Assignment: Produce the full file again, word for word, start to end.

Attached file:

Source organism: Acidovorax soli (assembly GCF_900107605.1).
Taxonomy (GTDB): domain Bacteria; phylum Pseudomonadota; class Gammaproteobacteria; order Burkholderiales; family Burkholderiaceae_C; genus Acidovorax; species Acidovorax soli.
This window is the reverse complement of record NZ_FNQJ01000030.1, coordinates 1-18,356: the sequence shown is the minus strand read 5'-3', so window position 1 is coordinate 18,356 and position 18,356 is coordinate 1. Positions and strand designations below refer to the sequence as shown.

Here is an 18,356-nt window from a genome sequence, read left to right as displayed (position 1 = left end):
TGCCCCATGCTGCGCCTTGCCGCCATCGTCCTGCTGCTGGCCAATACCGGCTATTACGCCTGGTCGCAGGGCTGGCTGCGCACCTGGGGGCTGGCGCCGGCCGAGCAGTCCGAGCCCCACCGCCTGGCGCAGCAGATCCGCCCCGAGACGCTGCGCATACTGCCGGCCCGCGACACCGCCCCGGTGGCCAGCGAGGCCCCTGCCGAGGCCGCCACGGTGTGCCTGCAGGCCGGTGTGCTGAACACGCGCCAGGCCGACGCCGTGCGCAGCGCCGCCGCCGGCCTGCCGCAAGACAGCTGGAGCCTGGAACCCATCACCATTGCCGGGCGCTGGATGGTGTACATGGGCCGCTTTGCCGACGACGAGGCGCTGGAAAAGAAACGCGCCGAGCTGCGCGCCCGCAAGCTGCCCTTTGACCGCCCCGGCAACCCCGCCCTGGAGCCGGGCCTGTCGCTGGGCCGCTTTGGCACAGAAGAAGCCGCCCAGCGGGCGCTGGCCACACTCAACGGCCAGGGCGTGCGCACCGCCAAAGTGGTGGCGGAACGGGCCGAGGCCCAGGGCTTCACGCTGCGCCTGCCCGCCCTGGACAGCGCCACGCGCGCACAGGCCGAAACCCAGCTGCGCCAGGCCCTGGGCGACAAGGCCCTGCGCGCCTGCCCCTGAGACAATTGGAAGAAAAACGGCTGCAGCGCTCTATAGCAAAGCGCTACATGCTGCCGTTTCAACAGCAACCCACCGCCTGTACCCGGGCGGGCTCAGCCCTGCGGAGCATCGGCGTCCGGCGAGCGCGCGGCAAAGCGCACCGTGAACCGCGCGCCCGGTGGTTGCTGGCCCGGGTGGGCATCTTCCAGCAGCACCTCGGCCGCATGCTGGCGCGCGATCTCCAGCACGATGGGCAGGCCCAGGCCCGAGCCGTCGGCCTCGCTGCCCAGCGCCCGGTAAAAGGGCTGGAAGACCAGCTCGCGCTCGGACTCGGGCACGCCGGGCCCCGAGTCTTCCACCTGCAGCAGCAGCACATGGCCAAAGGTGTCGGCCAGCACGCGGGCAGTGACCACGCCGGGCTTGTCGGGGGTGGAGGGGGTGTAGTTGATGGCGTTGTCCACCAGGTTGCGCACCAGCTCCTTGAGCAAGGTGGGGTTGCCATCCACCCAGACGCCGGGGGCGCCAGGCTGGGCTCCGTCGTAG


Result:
Source organism: Acidovorax soli (assembly GCF_900107605.1).
Taxonomy (GTDB): domain Bacteria; phylum Pseudomonadota; class Gammaproteobacteria; order Burkholderiales; family Burkholderiaceae_C; genus Acidovorax; species Acidovorax soli.
This window is the reverse complement of record NZ_FNQJ01000030.1, coordinates 1-18,356: the sequence shown is the minus strand read 5'-3', so window position 1 is coordinate 18,356 and position 18,356 is coordinate 1. Positions and strand designations below refer to the sequence as shown.

Here is an 18,356-nt window from a genome sequence, read left to right as displayed (position 1 = left end):
TGCCCCATGCTGCGCCTTGCCGCCATCGTCCTGCTGCTGGCCAATACCGGCTATTACGCCTGGTCGCAGGGCTGGCTGCGCACCTGGGGGCTGGCGCCGGCCGAGCAGTCCGAGCCCCACCGCCTGGCGCAGCAGATCCGCCCCGAGACGCTGCGCATACTGCCGGCCCGCGACACCGCCCCGGTGGCCAGCGAGGCCCCTGCCGAGGCCGCCACGGTGTGCCTGCAGGCCGGTGTGCTGAACACGCGCCAGGCCGACGCCGTGCGCAGCGCCGCCGCCGGCCTGCCGCAAGACAGCTGGAGCCTGGAACCCATCACCATTGCCGGGCGCTGGATGGTGTACATGGGCCGCTTTGCCGACGACGAGGCGCTGGAAAAGAAACGCGCCGAGCTGCGCGCCCGCAAGCTGCCCTTTGACCGCCCCGGCAACCCCGCCCTGGAGCCGGGCCTGTCGCTGGGCCGCTTTGGCACAGAAGAAGCCGCCCAGCGGGCGCTGGCCACACTCAACGGCCAGGGCGTGCGCACCGCCAAAGTGGTGGCGGAACGGGCCGAGGCCCAGGGCTTCACGCTGCGCCTGCCCGCCCTGGACAGCGCCACGCGCGCACAGGCCGAAACCCAGCTGCGCCAGGCCCTGGGCGACAAGGCCCTGCGCGCCTGCCCCTGAGACAATTGGAAGAAAAACGGCTGCAGCGCTCTATAGCAAAGCGCTACATGCTGCCGTTTCAACAGCAACCCACCGCCTGTACCCGGGCGGGCTCAGCCCTGCGGAGCATCGGCGTCCGGCGAGCGCGCGGCAAAGCGCACCGTGAACCGCGCGCCCGGTGGTTGCTGGCCCGGGTGGGCATCTTCCAGCAGCACCTCGGCCGCATGCTGGCGCGCGATCTCCAGCACGATGGGCAGGCCCAGGCCCGAGCCGTCGGCCTCGCTGCCCAGCGCCCGGTAAAAGGGCTGGAAGACCAGCTCGCGCTCGGACTCGGGCACGCCGGGCCCCGAGTCTTCCACCTGCAGCAGCAGCACATGGCCAAAGGTGTCGGCCAGCACGCGGGCAGTGACCACGCCGGGCTTGTCGGGGGTGGAGGGGGTGTAGTTGATGGCGTTGTCCACCAGGTTGCGCACCAGCTCCTTGAGCAAGGTGGGGTTGCCATCCACCCAGACGCCGGGGGCGCCAGGCTGGGCTCCGTCGTAG